When did the Chicago White Sox and the Boston Red Sox each change the spellings of their names from "Socks" to "Sox"?
#60166. Asked by my_baby_love. (Oct 25 05 4:44 AM)
Chicago White Sox|
Socks doesn't appear to have been part of their name. "Sox" is short for "Stockings". When they changed from "Stockings" to "Sox" is open to debate.
1894 Sioux City Cornhuskers
1895-99 St. Paul Saints
1900 Chicago White Stockings
1901 Chicago White Sox
The team was originally founded in 1893 by St. Louis Browns as a minor Western League franchise in Sioux City, Iowa where it acquired the moniker of Sioux City Cornhuskers. The Cornhuskers after winning the league championship in 1894 shifted to St. Paul, Minnesota. The club was properly set up in 1900 when Charles Comiskey, the owner of the club moved his minor league team, the St. Paul Saints, to Chicago to compete directly with the National League club in that city. The same season, the Western League changed its name to the American League and the club adopted the name “White Stockings.” The team was joined by a number of stars from the National League, with pitcher and manager Clark Griffith as their key player. He assisted the club to mark it big in the American League’s first Championship in 1901.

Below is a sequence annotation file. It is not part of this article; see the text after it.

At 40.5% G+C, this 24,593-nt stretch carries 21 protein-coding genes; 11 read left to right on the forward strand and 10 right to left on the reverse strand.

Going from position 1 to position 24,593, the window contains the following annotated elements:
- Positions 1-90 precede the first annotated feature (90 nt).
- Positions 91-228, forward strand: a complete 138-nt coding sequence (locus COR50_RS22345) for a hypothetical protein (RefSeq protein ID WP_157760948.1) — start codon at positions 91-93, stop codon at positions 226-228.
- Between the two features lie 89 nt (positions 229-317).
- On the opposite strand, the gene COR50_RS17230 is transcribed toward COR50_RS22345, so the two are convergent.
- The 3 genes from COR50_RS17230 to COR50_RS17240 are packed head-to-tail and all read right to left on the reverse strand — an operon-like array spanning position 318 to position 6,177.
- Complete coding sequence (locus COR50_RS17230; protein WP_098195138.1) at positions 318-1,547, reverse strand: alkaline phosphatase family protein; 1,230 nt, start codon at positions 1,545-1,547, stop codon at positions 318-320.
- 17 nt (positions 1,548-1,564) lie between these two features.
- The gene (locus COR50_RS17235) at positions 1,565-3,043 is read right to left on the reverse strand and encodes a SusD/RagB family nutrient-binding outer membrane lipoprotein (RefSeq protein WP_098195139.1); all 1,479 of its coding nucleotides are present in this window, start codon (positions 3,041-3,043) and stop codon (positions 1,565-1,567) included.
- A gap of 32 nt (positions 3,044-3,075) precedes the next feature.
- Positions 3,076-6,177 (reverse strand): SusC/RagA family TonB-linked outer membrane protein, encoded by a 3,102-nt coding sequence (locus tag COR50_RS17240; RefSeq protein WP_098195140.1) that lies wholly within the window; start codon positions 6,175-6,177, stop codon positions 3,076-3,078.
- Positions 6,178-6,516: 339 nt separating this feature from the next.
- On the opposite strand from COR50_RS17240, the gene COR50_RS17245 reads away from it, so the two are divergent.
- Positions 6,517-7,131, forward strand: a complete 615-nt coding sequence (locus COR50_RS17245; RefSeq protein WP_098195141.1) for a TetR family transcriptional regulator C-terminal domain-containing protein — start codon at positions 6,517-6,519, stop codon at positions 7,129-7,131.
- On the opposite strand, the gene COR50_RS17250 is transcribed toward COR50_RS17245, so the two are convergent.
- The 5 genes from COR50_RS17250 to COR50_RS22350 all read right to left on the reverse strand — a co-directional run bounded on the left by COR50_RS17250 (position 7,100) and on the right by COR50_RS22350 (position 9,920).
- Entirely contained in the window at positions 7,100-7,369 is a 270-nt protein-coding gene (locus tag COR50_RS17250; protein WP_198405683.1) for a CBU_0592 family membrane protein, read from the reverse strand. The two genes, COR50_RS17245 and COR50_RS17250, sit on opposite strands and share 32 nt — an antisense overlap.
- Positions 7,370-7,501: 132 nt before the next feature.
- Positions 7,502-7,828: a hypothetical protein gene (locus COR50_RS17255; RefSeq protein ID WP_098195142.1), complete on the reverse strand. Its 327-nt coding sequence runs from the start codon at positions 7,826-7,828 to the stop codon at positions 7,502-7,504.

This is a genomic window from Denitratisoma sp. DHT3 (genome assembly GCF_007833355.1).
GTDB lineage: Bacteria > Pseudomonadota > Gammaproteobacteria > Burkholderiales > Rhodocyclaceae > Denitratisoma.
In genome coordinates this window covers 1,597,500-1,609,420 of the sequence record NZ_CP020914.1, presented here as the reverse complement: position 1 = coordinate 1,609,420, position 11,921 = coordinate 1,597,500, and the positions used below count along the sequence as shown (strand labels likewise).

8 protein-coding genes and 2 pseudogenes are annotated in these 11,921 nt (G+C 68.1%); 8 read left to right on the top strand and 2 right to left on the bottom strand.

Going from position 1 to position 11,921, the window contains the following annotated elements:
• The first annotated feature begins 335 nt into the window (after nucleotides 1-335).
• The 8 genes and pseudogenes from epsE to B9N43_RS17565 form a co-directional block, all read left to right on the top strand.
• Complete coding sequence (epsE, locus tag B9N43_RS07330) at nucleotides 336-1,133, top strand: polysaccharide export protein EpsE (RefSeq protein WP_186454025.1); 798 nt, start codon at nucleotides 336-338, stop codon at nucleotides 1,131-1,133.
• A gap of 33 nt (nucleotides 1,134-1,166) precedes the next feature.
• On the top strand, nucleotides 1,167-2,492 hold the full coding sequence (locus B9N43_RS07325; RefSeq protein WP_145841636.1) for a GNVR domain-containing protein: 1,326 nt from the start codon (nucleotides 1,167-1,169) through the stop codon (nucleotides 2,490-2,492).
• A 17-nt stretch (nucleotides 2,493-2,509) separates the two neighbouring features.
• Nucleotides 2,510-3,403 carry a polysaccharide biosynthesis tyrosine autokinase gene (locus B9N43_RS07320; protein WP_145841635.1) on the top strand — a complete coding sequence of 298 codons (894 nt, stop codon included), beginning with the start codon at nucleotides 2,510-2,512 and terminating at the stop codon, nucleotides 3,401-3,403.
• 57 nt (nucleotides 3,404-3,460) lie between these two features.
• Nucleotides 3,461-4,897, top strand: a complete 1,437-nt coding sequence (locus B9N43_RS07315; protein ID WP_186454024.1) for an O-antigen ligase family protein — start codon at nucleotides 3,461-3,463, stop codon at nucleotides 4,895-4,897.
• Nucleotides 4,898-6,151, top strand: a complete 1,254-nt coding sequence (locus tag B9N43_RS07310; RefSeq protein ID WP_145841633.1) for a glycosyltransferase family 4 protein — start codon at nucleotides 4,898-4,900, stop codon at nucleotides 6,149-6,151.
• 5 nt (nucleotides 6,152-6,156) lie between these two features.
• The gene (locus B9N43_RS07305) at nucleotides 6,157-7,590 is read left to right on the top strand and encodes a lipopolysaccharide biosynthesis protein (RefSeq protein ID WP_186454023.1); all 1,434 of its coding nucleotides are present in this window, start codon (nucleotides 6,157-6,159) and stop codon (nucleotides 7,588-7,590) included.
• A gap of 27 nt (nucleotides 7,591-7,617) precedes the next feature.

...and I got the stuff for the red ones..|
The name Red Sox, chosen by owner John I. Taylor after the 1907 season, is based on an obsolete form of the word "socks", as in the red footwear worn by the team starting in 1908. The name originated from the Cincinnati Red Stockings, the first professional baseball team and a member of the first (now defunct) league, the National Association of Baseball Players.
[Edited to add information from the reference - McG]
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